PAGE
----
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No Tears Dad

Every so often I find the need to sort through my old sock drawer. In doing so I discover items long forgotten. Like that plastic thingamabob which obviously goes to something. I squirreled it away at the bottom of the drawer, assuring myself that one day I would find its rightful place. And there’s those same three unmatched socks, still lingering anxiously like the father awaiting the return of his prodigal son. 

But I could have never imagined the heart stopping treasure I’d come across next… 

Read more: No Tears Dad

Ten years before she died, my daughter Cherie and I took a trip to Boston.  The town was abuzz because the Chicago Cubs had come in to play the Red Sox for the first time since game six of the 1918 World Series.  Boston had turned Cubbie Blue with countless Chicago fans showing their colors as they infiltrated the city.  

That also happened to be the weekend evangelist Harold Camping predicted the end of the world was nigh.  Caravans of his followers lined the streets warning all who passed that Judgment Day would take place that Saturday, May 21, 2011. 

Cherie and I agreed, if you gotta go, it might as well happen at a Cubs game. Even Fenway’s public address announcer joined in on all the hoopla.  Piped in over the park’s sound system was R.E.M.’s song – It’s The End Of The World As We Know It (And I Feel Fine)

For lodging, we ended up in the only available space left in Boston, some old boarding house at the end of the Worcester Commuter line. Our daily walk back and forth from the train station took us through a picturesque little neighborhood lined with trees brandishing their flowering spring buds against the bright blue sky. Israel Kamakawiwoʻole’s recording of, “Over The Rainbow/What a Wonderful World” perfectly captured the flavor of those leisurely strolls together. 

We took in all we possibly could of what Boston had to offer: Old Ironsides, The Freedom Trail, Cheers, Giacomo’s Ristorante, The Union Oyster House, cannolis at Mike’s Pastry, The Bell In Hand Tavern, Sam Adams’ Brewery, and of course beautiful Fenway Park.

Cherie possessed a certain magnetism when it came to people; she honestly didn’t know what a “stranger” was.  In one tiny Italian restaurant she had engaged the entire room in conversation within fifteen minutes of our being there. At Fenway she rallied our section of right field into a cheering frenzy, and was credited by those fans for inspiring the Cubs come-back victory.  She engaged people on the train, in the streets, and on tours. At the sports bar where we stopped in to watch the Bulls play the Miami Heat in the NBA playoffs, she ignited an in-depth exchange over Derrick Rose being an overrated point guard.  This was the quintessential Cherie, always on stage.   

We both agreed that if there was one song that would communicate the aura of our experience together there, it was  Lyle Lovett’s “If I Had a Boat.”

Its lively melody and quirky humor wooed us. It brought to mind a fanciful and endless adventure, much like our four days together in Boston. It conveyed images of one standing at the bow of a vessel as it headed out to sea, escaping from the entanglements of life and voyaging out to a place of freedom, peace, and serenity.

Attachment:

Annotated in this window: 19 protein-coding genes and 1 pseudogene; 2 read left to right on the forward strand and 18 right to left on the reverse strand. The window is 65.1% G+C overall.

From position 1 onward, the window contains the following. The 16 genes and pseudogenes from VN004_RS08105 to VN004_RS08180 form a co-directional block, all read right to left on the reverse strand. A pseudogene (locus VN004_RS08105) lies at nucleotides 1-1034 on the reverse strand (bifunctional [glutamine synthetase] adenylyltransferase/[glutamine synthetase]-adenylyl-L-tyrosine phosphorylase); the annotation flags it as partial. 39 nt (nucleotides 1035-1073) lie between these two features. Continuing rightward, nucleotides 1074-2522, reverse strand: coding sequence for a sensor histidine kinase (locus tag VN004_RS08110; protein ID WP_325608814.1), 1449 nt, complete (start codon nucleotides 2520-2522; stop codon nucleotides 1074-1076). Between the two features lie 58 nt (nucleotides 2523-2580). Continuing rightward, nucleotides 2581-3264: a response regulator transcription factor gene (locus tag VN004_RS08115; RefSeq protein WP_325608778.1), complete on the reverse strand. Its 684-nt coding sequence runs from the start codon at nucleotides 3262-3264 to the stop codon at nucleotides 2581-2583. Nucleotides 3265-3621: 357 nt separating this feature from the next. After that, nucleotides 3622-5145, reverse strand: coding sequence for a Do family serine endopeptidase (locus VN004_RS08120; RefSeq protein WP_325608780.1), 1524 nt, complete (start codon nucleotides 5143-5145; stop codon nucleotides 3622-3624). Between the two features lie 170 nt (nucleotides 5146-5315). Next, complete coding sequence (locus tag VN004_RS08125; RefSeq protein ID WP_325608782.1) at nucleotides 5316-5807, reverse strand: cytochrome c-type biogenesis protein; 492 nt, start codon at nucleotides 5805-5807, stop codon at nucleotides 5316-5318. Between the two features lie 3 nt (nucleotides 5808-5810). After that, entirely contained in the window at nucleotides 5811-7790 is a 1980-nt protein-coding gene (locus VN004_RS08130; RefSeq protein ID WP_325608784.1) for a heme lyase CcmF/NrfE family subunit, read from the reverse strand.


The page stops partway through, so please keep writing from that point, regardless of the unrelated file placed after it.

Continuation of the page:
The chorus of the song went like this: 

If I had a boat

I’d go out on the ocean

And if I had a pony

I’d ride him on my boat

And we could all together

Go out on the ocean

I said me upon my pony on my boat

Often, when comforting a friend who had lost a loved one, Cherie would use the visual of a ship slipping out of sight over the horizon.  She’d say, “On this shore there are tearful people waving goodbye…but over the horizon there is another shore: heaven. And there, one will find joyful people, welcoming them home.”  She was always looking for a way to ease one’s pain.

…at the bottom of my sock drawer lay the handkerchief I had forgotten about. It had been a gift to me from Cherie on her wedding day. Wanting to assure her nervous dad regarding the journey she was about to embark upon, she chose these words from our special song and had them embroidered on that handkerchief. 

No tears Dad,

…I bought a boat

I’m going out to sea

Those words brought a huge smile to my face back then. But today, still struggling a year and a half after her death, her words took my breath away. I literally couldn’t move while trying to grasp the new significance of her message. I swear I could feel her warm presence in the room with me. Once again I sensed her compassion, her witty humor, and her ability to always seem to know what to say. 

I haven’t cried for awhile…I did today. 

God, I miss you Cherie…we all do.


12 thoughts on “No Tears Dad

  1. Loved this so much. I hate the pain that I know comes as a tidal wave for you though.
    She was so very blest to have a dad and mom that loved her unconditionally. Because of the love showered on her she was able to spread that to others.

    Liked by 1 person

  2. What a wonderful memory you have of Cherie! Thank you for sharing with us. Hold on to that hanky and always remember the good times that God has blessed you with. I too am remembering Cherie. Good Friday is coming around and I loved the program she would do for us at Living Creek. I loved working with her in youth group. She was so full of joy and loved the kids. She is missed.

    Liked by 1 person

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